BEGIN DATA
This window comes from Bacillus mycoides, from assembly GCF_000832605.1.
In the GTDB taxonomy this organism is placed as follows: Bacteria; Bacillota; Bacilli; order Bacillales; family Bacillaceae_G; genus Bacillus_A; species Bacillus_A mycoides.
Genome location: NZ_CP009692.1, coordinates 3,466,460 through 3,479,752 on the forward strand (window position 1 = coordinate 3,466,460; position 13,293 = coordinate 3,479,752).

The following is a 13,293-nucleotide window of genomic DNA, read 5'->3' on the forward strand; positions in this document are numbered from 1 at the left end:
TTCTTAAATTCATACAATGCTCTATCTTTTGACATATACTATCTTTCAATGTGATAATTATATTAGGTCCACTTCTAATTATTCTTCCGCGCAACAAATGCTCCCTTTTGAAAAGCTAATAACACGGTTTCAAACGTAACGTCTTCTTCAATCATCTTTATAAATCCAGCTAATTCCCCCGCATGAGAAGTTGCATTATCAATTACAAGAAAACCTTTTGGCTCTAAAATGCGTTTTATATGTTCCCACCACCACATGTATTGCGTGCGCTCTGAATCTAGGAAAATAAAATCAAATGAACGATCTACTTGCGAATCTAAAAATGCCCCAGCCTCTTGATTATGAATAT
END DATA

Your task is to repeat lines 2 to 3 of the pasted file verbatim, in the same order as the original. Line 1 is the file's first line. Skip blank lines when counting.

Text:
In the GTDB taxonomy this organism is placed as follows: Bacteria; Bacillota; Bacilli; order Bacillales; family Bacillaceae_G; genus Bacillus_A; species Bacillus_A mycoides.
Genome location: NZ_CP009692.1, coordinates 3,466,460 through 3,479,752 on the forward strand (window position 1 = coordinate 3,466,460; position 13,293 = coordinate 3,479,752).